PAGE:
The first home in the Zakopane Style was Zygmunt Gnatowski’s Koliba Villa, which Witkiewicz built in 1892–1894. Witkiewicz considered the highlander carpenters and woodcarvers to be co-creators of the architecture he designed. The Koliba Villa was meant to settle all doubts as to the possibility of reconciling folk architecture with the requirements of the more complex and refined demands of comfort and beauty. According to Stanisław Witkiewicz’s precepts, the Podhale hut was to be the model for the Zakopane Style villa, which the Polish artist sought to make the Polish national style. Furnishing the hut with stylish furniture and other everyday items of his own design was his point of departure. His main task was to use the characteristic attributes of folk furnishings, “artistically employing” the constructions themselves. Ornament was shifted to background, though in many cases it was an important element. Podhale folk ornament, much like that of other regions, was mainly limited to geometrical and plant motifs. In the Zakopane Style this repertoire was expanded with motifs of the flora of the Tatra Mountains.
Willa Koliba & Willa Oksza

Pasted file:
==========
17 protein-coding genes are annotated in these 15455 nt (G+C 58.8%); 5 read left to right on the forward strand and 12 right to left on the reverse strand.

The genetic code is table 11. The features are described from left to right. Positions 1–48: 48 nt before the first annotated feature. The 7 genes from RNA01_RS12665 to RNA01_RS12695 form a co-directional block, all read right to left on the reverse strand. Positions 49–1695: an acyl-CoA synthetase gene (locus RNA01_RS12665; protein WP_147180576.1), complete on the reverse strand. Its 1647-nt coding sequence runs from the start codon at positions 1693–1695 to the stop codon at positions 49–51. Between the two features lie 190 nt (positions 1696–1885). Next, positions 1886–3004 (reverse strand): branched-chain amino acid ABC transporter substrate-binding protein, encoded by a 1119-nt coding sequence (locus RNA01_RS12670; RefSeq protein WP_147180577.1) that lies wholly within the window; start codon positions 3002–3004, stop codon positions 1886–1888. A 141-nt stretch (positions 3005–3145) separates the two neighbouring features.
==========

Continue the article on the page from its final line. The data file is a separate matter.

The first attempts to use Podhale ornament in artistic crafts involved carving ornament on wooden furniture – chairs, beds, and a screen. Based on designs by Magdalena Butowt-Andrzejkowiczówna and adapted by Franciszek Neužil, this furniture was produced by the Professional School for the Wood Industry in Zakopane for Countess Róża Krasińska in the 1885/1886 academic year. Beginning in 1887, this decorative movement was promoted by the school and was called the Zakopane Style. Stanisław Witkiewicz was critical of this furniture, mainly for its construction “without regard for the shapes of the original highlander pieces.” The failed attempts of the Wood Carving School inclined him to adopt the “highland style” himself. In the course of five years the first villa furnishings in the Zakopane Style, some to his designs, emerged in the Koliba, Oksza, Zofiówka, and Pod Jedlami villas. Attempts were made to harmonize the furnishings with the villa architecture, while “every detail” was to be “covered with highlander ornament or given highlander shape” to fill the interiors, while also creating designs “that had never been seen in highlander huts.”